5

I am an Indian Citizen. My daughter is working in USA ON L1 Visa. She is in the process of purchasing a House in USA (CA). Since she is running short of money I wish to Gift her Rs 3,000,000, roughly about 45,000 USD to enable her to go for a better house. My money is all tax paid. I will follow legal means to transfer the amount by easiest, cheapest and fastest means. Please advise the best means.

Will my daughter or I be liable for any tax on the transacted amount?

  • 1
    There should be no tax liability on the US side of things for either you or your daughter (you'd need to gift several million USD before this would become an issue). Not sure about tax rules on the India side of things, so not posting this as an answer. Also her mortgage provider may want to see a gift letter from you, accompanying the funds, to ensure the sudden influx of funds in her account is not repayable at any point. – CactusCake May 7 '18 at 14:57
  • @CactusCake I think your comment + information on whatever filings may be required given the annual limit is exceeded [thereby stating that you are drawing down against your lifetime exemption] would make this a perfect answer. – Grade 'Eh' Bacon May 7 '18 at 15:09
1

Will my daughter or I be liable for any tax on the transacted amount?

From India tax point of view, you are Resident Indian; your daughter Non Resident Indian. This would be treated as Gift from India taxation. There is no tax liability in India for you or your daughter. Under the liberalized remittance scheme you can transfer upto 250K outside of India without much paperwork. Please check with you bank.

In US the Gift tax is on donor. From US tax point of view, your daughter maybe resident Alien [US tax resident]. There is no tax implication in US for your daughter; there will be some reporting requirement if she is receiving gift in excess of 100K, which is not the case. As you are not US tax resident; The US tax laws are not applicable to you.

easiest, cheapest and fastest means. Please advise the best means.

Recommending Banks / products is off topic on this site.

  • 1
    "There is no tax implication in US for your daughter." There would be reporting implications for the daughter if the gift is more than $100,000, though it doesn't sound like it is in this case. – user102008 May 28 '18 at 4:30
  • 1
    "The US tax laws are not applicable to you." It would if the gift assets were located in the US, though it doesn't sound like it is in this case. – user102008 May 28 '18 at 4:30
-6

If you have already paid taxes in India then you might able to do it. There is a tax treaty between India and USA thats lets you do it. Lot of Indians who work here in America they transfer money to India all the time without tax implications because they have already paid tax in USA.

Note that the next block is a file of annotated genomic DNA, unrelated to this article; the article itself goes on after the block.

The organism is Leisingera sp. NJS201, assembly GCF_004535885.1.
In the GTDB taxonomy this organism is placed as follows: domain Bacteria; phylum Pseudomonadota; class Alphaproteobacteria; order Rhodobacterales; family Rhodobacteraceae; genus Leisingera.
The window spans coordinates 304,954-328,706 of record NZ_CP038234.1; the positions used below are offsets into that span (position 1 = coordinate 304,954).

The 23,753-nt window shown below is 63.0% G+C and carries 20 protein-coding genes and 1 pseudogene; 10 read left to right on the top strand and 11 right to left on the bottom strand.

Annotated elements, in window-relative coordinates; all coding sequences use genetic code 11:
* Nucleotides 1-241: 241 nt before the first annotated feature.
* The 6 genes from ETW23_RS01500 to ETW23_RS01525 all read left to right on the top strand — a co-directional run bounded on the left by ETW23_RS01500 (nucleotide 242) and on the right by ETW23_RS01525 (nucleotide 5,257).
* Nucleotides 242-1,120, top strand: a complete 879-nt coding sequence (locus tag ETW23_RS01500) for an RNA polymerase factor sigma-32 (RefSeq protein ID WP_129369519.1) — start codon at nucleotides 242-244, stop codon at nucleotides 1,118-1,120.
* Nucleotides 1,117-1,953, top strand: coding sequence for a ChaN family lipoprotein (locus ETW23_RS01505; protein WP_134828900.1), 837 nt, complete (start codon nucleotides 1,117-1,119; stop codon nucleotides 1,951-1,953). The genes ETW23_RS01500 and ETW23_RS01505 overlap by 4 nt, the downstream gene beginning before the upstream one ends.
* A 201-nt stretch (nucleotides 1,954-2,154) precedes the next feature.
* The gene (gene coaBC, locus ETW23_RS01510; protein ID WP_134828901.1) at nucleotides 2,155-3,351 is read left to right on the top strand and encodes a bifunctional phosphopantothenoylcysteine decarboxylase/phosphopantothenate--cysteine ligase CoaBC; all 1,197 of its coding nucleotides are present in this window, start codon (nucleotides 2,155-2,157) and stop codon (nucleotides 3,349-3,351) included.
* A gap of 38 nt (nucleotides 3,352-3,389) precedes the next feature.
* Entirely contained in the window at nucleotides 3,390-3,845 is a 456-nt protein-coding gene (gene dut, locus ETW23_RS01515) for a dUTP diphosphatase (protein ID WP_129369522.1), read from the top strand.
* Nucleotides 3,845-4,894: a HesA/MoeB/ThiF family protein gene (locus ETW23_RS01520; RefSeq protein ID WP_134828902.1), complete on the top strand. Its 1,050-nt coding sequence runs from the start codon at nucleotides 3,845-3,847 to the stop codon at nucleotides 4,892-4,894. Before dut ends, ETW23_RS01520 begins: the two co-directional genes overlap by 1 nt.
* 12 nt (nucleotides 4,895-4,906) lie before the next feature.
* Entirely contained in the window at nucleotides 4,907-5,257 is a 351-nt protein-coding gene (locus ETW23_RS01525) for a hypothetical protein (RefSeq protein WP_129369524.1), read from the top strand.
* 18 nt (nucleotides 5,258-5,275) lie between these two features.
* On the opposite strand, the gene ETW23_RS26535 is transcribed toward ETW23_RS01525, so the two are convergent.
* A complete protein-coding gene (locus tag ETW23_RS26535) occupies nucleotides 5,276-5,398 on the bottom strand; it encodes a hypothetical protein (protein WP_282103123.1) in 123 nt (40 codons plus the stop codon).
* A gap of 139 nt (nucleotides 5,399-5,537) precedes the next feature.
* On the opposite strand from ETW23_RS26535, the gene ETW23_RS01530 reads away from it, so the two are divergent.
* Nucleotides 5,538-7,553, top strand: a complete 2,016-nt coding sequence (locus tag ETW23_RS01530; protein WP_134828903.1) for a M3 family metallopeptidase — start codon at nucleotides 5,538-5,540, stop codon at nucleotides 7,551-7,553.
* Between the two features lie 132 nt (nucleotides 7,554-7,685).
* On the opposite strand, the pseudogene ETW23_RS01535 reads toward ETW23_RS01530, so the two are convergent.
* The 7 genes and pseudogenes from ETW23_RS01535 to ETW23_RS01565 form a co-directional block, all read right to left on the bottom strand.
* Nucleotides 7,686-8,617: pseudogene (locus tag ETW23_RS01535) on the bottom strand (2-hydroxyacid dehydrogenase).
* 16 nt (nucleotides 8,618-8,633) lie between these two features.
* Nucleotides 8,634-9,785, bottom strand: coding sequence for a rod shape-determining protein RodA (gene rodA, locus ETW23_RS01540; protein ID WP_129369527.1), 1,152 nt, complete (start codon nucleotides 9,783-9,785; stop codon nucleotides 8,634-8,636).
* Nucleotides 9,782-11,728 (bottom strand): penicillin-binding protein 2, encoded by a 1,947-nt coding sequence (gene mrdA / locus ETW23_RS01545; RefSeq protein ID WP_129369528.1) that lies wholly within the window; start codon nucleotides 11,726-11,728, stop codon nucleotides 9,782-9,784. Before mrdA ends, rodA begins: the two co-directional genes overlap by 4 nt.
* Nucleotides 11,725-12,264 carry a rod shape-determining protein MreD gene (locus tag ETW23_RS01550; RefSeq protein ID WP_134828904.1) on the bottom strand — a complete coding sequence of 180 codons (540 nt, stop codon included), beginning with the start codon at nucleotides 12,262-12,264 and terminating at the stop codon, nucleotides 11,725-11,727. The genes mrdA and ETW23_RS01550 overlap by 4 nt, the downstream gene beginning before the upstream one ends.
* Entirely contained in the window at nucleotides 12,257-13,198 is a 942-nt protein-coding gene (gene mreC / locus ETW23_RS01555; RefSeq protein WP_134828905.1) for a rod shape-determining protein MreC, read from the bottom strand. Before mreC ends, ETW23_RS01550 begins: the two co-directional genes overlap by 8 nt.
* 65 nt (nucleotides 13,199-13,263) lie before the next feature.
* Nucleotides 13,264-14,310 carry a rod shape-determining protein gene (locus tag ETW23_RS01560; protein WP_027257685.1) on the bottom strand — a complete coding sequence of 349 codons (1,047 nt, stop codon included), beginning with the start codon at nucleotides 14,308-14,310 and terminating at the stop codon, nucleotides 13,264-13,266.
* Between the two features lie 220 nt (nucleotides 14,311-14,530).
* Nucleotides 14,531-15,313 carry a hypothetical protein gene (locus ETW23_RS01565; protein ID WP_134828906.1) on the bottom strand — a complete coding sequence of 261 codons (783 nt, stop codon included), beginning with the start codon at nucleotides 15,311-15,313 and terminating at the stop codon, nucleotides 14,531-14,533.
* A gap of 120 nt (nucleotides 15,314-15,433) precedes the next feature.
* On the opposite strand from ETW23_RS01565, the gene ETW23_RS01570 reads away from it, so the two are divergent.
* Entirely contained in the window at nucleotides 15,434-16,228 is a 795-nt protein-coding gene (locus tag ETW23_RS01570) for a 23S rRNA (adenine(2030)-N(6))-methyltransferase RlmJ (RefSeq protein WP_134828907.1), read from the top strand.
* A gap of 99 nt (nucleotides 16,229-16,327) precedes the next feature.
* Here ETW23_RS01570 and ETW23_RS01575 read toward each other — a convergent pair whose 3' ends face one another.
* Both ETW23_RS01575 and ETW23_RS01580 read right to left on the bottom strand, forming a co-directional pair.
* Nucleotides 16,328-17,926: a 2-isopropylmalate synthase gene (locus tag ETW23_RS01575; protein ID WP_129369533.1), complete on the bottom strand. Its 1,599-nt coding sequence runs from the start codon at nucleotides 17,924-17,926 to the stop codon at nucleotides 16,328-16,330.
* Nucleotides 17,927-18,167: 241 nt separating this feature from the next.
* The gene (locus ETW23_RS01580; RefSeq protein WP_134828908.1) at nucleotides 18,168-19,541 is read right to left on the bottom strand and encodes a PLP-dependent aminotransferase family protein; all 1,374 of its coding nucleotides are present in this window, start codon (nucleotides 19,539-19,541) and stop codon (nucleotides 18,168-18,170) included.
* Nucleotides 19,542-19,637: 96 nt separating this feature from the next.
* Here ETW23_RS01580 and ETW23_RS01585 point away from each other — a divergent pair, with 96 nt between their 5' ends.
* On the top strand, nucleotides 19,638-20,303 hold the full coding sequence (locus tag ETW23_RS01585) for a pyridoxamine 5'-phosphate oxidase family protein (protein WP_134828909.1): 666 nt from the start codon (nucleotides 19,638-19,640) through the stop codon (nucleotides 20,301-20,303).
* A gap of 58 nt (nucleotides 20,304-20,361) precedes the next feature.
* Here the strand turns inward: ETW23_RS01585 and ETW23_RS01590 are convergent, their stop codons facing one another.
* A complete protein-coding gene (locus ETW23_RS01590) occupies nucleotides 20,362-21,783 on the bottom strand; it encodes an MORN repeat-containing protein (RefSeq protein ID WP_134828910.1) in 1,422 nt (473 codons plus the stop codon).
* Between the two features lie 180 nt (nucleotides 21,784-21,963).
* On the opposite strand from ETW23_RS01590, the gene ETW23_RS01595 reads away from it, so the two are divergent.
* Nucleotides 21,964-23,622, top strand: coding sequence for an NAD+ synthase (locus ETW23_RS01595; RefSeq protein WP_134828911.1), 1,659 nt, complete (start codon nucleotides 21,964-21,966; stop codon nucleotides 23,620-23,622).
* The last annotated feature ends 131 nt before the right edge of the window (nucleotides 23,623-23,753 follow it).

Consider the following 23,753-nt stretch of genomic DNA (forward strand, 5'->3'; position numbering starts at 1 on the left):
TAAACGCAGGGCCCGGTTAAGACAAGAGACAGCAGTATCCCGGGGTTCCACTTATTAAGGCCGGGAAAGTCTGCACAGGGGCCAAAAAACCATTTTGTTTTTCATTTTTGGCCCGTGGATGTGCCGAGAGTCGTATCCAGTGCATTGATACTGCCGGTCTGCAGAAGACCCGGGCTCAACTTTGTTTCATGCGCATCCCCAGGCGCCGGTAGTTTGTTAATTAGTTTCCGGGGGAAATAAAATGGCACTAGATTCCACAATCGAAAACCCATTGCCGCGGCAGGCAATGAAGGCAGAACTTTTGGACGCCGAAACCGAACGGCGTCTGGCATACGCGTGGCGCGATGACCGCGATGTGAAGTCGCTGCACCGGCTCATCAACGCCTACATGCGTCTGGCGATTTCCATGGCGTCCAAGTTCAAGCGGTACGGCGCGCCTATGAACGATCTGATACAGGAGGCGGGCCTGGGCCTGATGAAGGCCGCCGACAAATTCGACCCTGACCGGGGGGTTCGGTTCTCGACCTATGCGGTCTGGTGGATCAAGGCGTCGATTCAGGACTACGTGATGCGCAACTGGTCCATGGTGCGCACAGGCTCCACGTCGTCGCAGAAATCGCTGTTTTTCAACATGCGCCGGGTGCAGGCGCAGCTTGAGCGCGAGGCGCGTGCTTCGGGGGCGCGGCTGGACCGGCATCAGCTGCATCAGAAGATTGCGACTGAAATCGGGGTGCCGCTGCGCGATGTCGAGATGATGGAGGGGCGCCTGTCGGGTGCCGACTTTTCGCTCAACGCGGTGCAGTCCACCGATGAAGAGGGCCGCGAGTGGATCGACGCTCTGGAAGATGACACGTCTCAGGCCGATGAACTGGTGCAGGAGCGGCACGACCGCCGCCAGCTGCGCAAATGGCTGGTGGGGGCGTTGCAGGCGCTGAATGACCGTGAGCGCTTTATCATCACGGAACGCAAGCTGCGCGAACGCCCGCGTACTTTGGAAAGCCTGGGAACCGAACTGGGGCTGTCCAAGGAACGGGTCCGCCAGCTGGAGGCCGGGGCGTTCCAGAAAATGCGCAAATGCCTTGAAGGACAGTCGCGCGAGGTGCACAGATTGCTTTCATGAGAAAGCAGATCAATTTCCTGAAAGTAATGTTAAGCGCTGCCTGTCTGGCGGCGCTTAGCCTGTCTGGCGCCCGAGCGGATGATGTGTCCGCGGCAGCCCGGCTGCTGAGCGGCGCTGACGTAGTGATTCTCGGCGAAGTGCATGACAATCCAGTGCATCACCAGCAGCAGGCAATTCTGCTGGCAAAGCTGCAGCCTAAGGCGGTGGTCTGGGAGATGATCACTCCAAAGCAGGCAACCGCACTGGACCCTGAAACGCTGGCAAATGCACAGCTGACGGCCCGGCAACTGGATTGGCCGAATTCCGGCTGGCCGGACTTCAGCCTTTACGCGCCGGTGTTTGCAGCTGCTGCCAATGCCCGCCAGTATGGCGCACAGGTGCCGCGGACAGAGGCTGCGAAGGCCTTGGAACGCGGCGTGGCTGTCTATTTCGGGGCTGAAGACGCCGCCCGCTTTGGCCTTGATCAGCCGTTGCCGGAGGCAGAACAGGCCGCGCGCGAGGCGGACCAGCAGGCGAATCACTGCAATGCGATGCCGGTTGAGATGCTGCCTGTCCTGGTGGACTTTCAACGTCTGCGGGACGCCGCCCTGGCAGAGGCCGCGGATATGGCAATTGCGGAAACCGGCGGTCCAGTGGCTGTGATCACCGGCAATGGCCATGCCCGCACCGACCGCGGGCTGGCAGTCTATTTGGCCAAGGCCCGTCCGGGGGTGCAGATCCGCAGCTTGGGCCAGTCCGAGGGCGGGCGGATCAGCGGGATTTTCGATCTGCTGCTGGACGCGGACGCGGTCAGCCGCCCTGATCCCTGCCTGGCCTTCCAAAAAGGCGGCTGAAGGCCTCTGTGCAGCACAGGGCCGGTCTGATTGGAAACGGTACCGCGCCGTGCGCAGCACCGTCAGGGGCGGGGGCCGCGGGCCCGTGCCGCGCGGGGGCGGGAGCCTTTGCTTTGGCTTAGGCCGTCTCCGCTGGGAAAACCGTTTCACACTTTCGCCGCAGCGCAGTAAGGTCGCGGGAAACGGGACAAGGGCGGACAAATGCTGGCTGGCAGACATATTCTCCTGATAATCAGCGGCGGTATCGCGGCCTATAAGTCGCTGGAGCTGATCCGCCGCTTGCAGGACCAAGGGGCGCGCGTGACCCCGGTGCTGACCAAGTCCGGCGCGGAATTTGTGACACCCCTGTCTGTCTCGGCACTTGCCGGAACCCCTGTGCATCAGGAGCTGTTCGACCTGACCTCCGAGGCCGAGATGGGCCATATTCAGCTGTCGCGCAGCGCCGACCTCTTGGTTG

• 'might' is not a very valuable factor in a tax answer; gut instinct is often wrong when it comes to tax, so good answers should have sourced information directly applicable to the OP, not answering by similar anequedote. – Grade 'Eh' Bacon May 7 '18 at 15:53
  • 2
    the tax treaty is totally, completely, irrelevant here. – Fattie May 7 '18 at 16:48
-7

Under US tax law, a person can receive a gift of up to $15,000 from another person, without any tax liability. Its common in the US for parents to gift money to children this way - each parent can gift $15,000 for a total of $30,000 in a single tax year. The amount above that would be subject to taxes. There are lifetime limits as well, but if this is a one-time thing that should not come into play here. I do not know if your Indian citizenship makes a difference or not, I tend to think it would not.

  • 1
    The US IRS 2018 gift tax exclusion is $15,000 per person.. See the entry under Exclusions. – Peter K. May 7 '18 at 15:13
  • 1
    Also, without a tie-in to how this fits with amounts above exclusions [up to your lifetime exemption limit] this is only part of a complete answer, and is somewhat misleading. – Grade 'Eh' Bacon May 7 '18 at 15:52
  • 1
    Almost right. If the gift goes above the annual limit it has to be reported, but it may still be tax-free unless the donor exceeds (or had already exceeded) their lifetime limit of $5.6m per individual. – CactusCake May 7 '18 at 17:16
  • @CactusCake $10M+/per as of 2018 – Hart CO May 7 '18 at 17:31
  • Interesting, so really in effect, there is no limit other than the lifetime limit? Its all just reporting required? – Norm May 7 '18 at 19:04

Your Answer

By clicking “Post Your Answer”, you agree to our terms of service, privacy policy and cookie policy

Not the answer you're looking for? Browse other questions tagged or ask your own question.